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Hope for homeless veterans

This Veteran's Day an alarming number of veterans are both out of work and homeless. Today ABC-57 learned 1 in 5 people at South Bend's Center for the Homeless are veterans.


John Sikorski served three tours in Iraq with the U.S. Army. Next week, he faces college finals.


"I actually sat down a long time ago and tried to figure out what my skills were coming out of the military," said Sikorski, veteran. "And one thing that stuck out in my mind was that I have a lot of medical experience."


So he enrolled in National College to pursue a career in medical assisting. But it's all thanks to his buddies at the Robert L. Miller Sr. Veteran's Center for the Homeless. Sikorski is one of 24 homeless veterans who live at the center, free of charge, while looking for work.


"We've been very fortunate- VFW, American Legion, church groups have come to us and want to do some things such as a dinner," said Kent Laudeman, director. "Hey, all of those are networking opportunities."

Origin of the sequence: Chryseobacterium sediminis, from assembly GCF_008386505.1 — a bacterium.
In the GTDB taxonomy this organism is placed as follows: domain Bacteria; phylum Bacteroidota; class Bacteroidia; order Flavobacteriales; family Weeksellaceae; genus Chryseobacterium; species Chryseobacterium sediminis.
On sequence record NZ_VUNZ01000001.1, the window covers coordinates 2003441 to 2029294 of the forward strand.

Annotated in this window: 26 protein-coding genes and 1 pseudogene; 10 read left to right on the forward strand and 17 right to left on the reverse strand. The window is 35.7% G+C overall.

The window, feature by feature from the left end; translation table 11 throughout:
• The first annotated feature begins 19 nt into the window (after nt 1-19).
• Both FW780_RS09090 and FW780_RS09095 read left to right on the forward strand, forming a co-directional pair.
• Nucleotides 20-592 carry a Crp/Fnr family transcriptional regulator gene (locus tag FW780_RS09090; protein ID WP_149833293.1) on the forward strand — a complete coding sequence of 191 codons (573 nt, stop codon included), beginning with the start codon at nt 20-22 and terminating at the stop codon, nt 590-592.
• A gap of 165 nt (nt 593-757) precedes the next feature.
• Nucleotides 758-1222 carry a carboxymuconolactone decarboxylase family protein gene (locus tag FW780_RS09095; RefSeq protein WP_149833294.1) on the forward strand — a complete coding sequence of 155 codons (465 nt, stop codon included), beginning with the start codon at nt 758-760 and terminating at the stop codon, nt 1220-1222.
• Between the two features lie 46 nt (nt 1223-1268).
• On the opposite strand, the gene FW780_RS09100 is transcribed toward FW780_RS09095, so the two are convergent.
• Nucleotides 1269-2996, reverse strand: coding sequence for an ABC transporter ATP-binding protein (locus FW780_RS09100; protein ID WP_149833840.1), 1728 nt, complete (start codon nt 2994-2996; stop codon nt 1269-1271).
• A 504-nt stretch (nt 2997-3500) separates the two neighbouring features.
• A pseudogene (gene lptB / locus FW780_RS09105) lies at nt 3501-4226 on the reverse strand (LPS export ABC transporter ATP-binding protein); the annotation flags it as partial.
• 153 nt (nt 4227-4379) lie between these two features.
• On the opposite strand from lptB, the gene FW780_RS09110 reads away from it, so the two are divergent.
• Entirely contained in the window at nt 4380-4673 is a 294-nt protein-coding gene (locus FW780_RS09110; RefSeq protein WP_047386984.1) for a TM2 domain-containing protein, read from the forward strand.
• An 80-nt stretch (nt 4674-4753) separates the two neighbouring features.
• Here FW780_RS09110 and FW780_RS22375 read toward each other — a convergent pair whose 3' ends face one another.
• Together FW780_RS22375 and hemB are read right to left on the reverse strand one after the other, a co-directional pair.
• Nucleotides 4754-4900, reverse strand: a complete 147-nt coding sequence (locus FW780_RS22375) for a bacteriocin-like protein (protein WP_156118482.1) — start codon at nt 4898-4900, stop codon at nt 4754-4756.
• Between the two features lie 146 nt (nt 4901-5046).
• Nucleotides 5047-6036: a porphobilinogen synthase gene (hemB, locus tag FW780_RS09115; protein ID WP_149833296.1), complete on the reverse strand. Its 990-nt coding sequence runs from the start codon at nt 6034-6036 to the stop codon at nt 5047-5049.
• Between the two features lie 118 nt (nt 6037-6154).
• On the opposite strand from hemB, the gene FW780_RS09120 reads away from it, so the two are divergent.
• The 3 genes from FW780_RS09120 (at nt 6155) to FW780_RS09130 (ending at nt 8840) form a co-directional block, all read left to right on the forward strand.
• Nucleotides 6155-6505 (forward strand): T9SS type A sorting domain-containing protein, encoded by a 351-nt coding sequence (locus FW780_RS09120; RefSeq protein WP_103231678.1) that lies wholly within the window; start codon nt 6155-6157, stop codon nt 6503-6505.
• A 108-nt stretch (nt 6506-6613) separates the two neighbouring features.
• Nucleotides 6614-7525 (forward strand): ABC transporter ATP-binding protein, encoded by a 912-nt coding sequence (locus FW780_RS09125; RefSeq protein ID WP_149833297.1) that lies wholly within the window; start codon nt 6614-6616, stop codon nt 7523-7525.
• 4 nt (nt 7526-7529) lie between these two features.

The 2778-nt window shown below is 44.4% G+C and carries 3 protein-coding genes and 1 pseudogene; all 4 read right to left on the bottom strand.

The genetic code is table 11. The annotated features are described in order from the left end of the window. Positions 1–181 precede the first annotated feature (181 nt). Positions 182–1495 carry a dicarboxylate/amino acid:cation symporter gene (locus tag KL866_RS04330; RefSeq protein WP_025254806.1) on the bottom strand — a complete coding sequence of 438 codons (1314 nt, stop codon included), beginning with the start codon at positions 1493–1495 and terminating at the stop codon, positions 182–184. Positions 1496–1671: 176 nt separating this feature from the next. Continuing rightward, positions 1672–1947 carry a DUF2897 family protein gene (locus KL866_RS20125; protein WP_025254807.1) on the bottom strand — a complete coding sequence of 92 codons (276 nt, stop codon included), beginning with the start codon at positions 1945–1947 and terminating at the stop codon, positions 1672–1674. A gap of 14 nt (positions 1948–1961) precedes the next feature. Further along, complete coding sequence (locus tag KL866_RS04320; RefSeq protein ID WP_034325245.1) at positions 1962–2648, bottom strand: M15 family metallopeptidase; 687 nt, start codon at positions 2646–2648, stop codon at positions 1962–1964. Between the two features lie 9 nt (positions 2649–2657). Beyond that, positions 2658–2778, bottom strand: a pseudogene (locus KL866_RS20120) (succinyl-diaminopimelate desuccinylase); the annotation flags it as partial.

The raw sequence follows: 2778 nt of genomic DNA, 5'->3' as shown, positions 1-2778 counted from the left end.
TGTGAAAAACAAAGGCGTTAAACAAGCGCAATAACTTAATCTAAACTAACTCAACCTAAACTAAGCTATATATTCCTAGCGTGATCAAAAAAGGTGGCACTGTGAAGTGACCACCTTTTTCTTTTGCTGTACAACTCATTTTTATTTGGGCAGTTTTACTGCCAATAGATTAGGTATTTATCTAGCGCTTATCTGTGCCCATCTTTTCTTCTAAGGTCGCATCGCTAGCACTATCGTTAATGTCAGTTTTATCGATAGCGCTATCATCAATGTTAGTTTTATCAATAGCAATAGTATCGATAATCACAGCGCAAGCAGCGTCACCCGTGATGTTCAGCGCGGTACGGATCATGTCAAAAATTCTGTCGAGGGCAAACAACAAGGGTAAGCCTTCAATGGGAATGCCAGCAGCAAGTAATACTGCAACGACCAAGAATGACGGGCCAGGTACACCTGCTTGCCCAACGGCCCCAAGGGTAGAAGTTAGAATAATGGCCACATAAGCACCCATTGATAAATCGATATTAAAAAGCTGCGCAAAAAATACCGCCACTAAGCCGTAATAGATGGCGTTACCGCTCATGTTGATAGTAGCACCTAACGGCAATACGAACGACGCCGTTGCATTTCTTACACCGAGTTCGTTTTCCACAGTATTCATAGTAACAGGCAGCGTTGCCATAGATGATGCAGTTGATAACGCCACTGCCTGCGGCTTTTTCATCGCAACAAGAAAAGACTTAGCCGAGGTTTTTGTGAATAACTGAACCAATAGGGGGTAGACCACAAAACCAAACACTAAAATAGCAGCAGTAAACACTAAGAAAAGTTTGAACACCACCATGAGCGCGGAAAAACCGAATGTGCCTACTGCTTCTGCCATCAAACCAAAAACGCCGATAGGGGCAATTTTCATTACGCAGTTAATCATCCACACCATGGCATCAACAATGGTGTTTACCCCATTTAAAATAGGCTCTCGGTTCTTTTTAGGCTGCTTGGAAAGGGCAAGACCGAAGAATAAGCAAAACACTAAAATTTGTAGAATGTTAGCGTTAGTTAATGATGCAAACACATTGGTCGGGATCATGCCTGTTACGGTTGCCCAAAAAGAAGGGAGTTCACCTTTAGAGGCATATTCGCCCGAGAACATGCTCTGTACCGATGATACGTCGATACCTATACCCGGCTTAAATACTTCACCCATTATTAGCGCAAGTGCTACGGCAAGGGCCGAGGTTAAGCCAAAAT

Networking opportunities that often lead to job openings. At the center, veterans work on translating their military resumes into civilian ones.


"I was basically a trained combat soldier," said Johnnell Pates, veteran. "I was in the special forces--so it's not like you're just going to take this and go 'okay!' You can't just walk into a regular job." 


Pates is now enrolled full-time at ITT for business management. He's only one of the men that strive to help the program reach its goal: 60 percent placement into permanent housing by the end of the two-year program.


"I start working with them on a budget sheet," said Laudeman. "And I'm interested in terms of if they're working part-time or full-time-what are they saving in a monthly kind of way. Because if they're saving something then I know they're getting ready the money for a deposit as far as an apartment is concerned."

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